“Neither should I, as the son of a Holocaust survivor,” Cohen said. “Ask Ms. Patton how many black people are executives at the Trump Organization. The answer is zero.”

The incident sparked outrage among other members on the committee, including Rep. Rashida Tlaib (D-MI), who condemned Meadows’ “racist” use of Patton as a “prop.”

Meadows lashed out at Tlaib, saying he is not a racist and has “nieces and nephews” of color.

Tlaib said she was not specifically calling Meadows a racist, and apologized “if that’s what it sounded like.”

Cohen Said It’s Possible Trump Was Compromised by a Foreign Agent

Rep. Debbie Wasserman Schultz (D-FL) asked Cohen whether he believed Trump would cooperate or collude with a foreign power to be able to win the presidency.

“In your opinion and experience, would he have the potential to cooperate or collude with a foreign power to win the presidency at all costs?” Wasserman Schultz asked.

“Yes,” Cohen responded, adding that he wasn’t sure if Trump actually had, but said he did feel that there was “something odd about the back-and-forth praise” between Trump and Russian President Vladimir Putin.

Cohen Alleged Trump Encouraged Him to Lie

Cohen pleaded guilty in November to lying to Congress about when negotiations for the construction of the Trump Tower in Moscow ended. While Cohen said Trump never explicitly told him to lie to Congress about the project, “at the same time I was actively negotiating in Russia for him, he would look me in the eye and tell me there’s no business in Russia and then go out and lie to the American people by saying the same thing.”

“In his way, he was telling me to lie,” Cohen said, adding that Trump’s lawyers edited his statement to Congress that resulted in the felony, USA TODAY reports.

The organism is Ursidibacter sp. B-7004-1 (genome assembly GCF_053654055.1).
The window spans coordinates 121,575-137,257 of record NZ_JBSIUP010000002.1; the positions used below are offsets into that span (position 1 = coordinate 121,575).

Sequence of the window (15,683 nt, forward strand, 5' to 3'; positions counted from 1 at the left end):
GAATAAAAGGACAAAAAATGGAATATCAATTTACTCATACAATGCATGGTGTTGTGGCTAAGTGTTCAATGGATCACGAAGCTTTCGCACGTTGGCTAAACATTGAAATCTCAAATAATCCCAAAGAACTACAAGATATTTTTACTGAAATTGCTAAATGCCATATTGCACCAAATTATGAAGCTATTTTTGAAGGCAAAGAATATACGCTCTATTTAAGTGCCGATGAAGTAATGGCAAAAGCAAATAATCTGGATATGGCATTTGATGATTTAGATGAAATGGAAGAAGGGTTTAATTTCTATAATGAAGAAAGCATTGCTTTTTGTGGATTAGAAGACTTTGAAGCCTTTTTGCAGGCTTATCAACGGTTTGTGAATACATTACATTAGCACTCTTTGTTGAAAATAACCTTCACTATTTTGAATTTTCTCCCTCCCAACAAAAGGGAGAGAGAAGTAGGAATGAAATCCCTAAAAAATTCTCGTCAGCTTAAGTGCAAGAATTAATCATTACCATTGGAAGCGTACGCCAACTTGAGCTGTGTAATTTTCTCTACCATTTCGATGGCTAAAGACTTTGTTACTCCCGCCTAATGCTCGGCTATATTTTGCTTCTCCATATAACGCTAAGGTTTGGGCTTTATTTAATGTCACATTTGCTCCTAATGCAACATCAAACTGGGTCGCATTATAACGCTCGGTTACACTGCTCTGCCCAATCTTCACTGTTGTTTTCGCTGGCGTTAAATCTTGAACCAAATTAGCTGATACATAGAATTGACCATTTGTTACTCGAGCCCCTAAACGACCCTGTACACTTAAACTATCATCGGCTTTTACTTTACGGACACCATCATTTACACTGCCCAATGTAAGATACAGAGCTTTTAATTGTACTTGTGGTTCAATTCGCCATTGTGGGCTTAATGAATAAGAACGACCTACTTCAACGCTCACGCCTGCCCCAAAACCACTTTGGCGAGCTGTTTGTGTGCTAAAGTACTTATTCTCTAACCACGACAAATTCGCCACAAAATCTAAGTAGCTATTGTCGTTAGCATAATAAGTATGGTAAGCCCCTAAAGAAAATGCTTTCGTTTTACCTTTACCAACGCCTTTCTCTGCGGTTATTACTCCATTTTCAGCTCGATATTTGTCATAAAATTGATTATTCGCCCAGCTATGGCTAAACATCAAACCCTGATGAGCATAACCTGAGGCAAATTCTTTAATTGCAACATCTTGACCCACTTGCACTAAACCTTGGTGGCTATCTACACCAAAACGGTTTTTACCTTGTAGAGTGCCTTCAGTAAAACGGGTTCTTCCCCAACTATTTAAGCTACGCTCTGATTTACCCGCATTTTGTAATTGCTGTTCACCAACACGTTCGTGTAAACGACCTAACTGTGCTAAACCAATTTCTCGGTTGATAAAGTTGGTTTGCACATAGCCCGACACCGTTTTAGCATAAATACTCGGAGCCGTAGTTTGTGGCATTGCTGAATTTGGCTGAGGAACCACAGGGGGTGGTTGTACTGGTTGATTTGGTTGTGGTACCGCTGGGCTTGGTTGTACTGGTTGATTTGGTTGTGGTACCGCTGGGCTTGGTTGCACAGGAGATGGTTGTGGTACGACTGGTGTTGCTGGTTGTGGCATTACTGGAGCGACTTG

“Trump had made clear to me, through his personal statements to me that we both knew were false and through his lies to the country, that he wanted me to lie. And he made it clear to me because his personal attorneys reviewed my statement before I gave it to Congress,” Cohen said in his opening remarks.

Cohen also revealed that Trump directed him to lie to the public, and even First Lady Melania Trump about the Stormy Daniel payments.

“Not only did I lie to the American people ― I lied to the first lady,” Cohen said. “When the president called me, I was sitting in a car with a friend of mine and he had me speak to her and explain to the first lady.”

Republicans Tried to Discredit Cohen During the Hearing

Republicans attacked Cohen’s credibility during the hearing, noting that Cohen had been sentenced to three years in prison for a series of charges, including lying to Congress.

“Here’s what I see: I see a guy who’s worked for 10 years and is here trashing the guy he worked for for 10 years, didn’t get a job in the White House and now you’re behaving just like everybody else who got fired or didn’t get the job they wanted,” Rep. Jim Jordan (R-OH) told Cohen, who denied having ever wanted to work in the White House.

But Cohen accused the Republican committee members of “blindly” following Trump as he previously had and called the members’ behavior “really unbecoming of Congress.”

“It’s that sort of behavior that I’m responsible for,” Cohen said. “I’m responsible for your silliness because I did the same thing that you’re doing now for 10 years. I protected Mr. Trump for 10 years.”

Emily has also authored political articles for Restless Magazine and numerous inspirational and empowering pieces for Project Wednesday. When she isn't writing, she can be found flying off to her next adventure, attempting new recipes, listening to one of her infinite playlists on Spotify, or cuddling with her dogs. You can follow her on Instagram and Twitter @emilycveith.